The Quiet
dir. Jamie Babbit

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I'm not sure why the folie-à-deux revenge drama became such a feminist staple. When it happened, however—1994, Heavenly Creatures—is no great mystery. The genre has certainly delivered some lovely films. I fall especially hard for the affected look cinematographers use to impart a mood of explosive insularity, a world where girlish passion could plausibly accelerate into something darker, deadlier, more cinematic. Heavenly Creatures goes the sun-kissed and blissed-out route, but pretty much any radical and consistent aesthetic would do.

The Quiet, by contrast, looks like video. High-definition video, to be sure, but definitely blue-shifted and dull. The crypto-feminist plot gets off to an equally ragged start. Deaf orphan Dot (Camilla Belle) moves in with bitchy cheerleader Nina (Elisha Cuthbert), only to find out that her new home is incest ridden and painkiller blurred. The incest comes care of Daddy (Martin Donovan, who deploys his floppy gray forelock like a pervert flag). The painkillers come care of Mom (a glazed-looking Edie Falco).

Heavy-handed hints are scattered—some relevant, some totally gratuitous. If Dot is deaf, then how come she scurries off to play furtive strains of Beethoven every chance she gets? If Nina's friend Michelle is a hetero slut, then why is she showing Nina her boob? Instead of working up to a convincingly claustrophobic panic, director Jamie Babbit (But I'm a Cheerleader) gets sidetracked by every lurid hook in the script. Dot and Nina don't realize they're on the same team until very late in the game, and by that point, you're so exhausted by psychodrama that catharsis never comes.

There is, however, a school dance during which records by Le Tigre and Cat Power are spun. If that notion really cranks your scooter, you might find The Quiet fitfully amusing. Creepy or wicked? Not so very much. ANNIE WAGNER

Trust the Man
dir. Bart Freundlich

Is there anything worse than sitting through a comedy that just doesn't make you laugh? (Well, yes, there's always death and taxes, but I'm building to something here.) With a dud horror or action film, at least, there's the possibility of an explosion or masked psycho to break the monotony. Faced with a stagnant farce, however, the only real option is to sit there and soak in the flopsweat of the actors. That, and trying not to think about things like death and taxes.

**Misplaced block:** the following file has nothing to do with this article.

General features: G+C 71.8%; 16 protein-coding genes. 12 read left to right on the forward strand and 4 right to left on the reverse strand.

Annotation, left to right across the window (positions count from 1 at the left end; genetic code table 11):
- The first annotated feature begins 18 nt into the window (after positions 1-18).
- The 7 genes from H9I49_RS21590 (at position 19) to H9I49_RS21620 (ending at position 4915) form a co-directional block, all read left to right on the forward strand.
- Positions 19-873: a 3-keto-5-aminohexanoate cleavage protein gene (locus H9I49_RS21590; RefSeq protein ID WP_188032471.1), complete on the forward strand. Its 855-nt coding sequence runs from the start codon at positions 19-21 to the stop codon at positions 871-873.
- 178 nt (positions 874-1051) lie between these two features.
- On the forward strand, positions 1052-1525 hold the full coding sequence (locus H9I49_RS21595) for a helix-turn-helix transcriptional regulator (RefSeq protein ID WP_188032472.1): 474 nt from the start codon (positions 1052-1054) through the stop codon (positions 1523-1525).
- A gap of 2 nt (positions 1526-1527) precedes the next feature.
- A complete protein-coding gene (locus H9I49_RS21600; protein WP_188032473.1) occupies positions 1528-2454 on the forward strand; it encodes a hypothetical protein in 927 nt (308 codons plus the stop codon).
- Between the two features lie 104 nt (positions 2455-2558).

As you may have guessed from the above paragraph, Trust the Man, the latest from one-time gloomy Sundance wunderkind Bart (The Myth of Fingerprints) Freundlich, has a few minor deficiencies in certain areas. Laughs, for one thing. Set squarely in Woody Allen's usual Lower East Side turf, Freundlich's script deals with a closely intermingled pair of fracturing couples, one (Julianne Moore and David Duchovny) severely undersexed, the other (Billy Crudup and Maggie Gyllenhaal) terminally afraid of commitment. Round and round they go, with a series of foibles intended to amuse, but building instead to an overall flatline that not even a cameo by the usually solid Bob Balaban can juice.

So, it's a crummy film, of the kind that normally would be too blah to work up much of a dudgeon over. What sticks in the craw, finally, is its sense of entitlement, the smug sensation that the filmmaker, as in his previous films, thinks that he's absolutely knocking it out of the park. Really, for all of its supposed witty urbanity, the only thing that works is the existence of two decently solid fart jokes within the first three minutes. For his next project, assuming there is one, Freundlich may want to drop the upper-class aspirations and consider lowering the bar a little. Somewhere around limbo height, say. ANDREW WRIGHT

Lassie
dir. Charles Sturridge

Lassie! Lassie, go get Timmy, Lassie! What?! He's stuck in the well!? Run home, get help! Go, Lassie, go!

Psych! It's a totally different Lassie!

Umm, wait. It's not. It's the same Lassie, actually. My bad. But since I was born in the '80s, I didn't know about the Lassie movie from the '40s until I read the press release that told me all about it (which also included a helpful guide on how to pick a good vet for your pet!). Good thing I do my homework.

Anyway, so this is a remake of the 1943 movie Lassie Come Home, which you probably never saw and probably never heard of because you're probably not 70 years old. This Lassie lives in Scotland when World War II is about to bust some heads. She's a lovely little dog, but the family that owns her is so poor they can no longer afford to feed her (they can hardly feed themselves). So in lieu of watching the dog starve to death (that wouldn't make a very good movie), they sell Lassie to the Duke of Rudling. Little 9-year-old Joe's heart is broken.

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Lassie ain't having that shit, though. Especially since the duke's fat assistant likes to chase her around the yard with his pants down. And even though she's taken hundreds of miles away from home, that bitch (no, literally!) is determined to make it back to Joe in time for Christmas! Aww! Now tell me that's not adorable.

I'm a total sucker, so I liked this movie. I like dog movies; dogs are great. Plus Peter Dinklage of The Station Agent is in it, and he's pretty awesome. And in this movie he has the most adorable little mutt of a dog ever. Can I hold the purppy? MEGAN SELING

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Washington Ensemble Theatre presents amber, a sensory installation set in the disco era
In this 30-minute multimedia experience, lights & sounds guide groups as they explore a series of immersive spaces.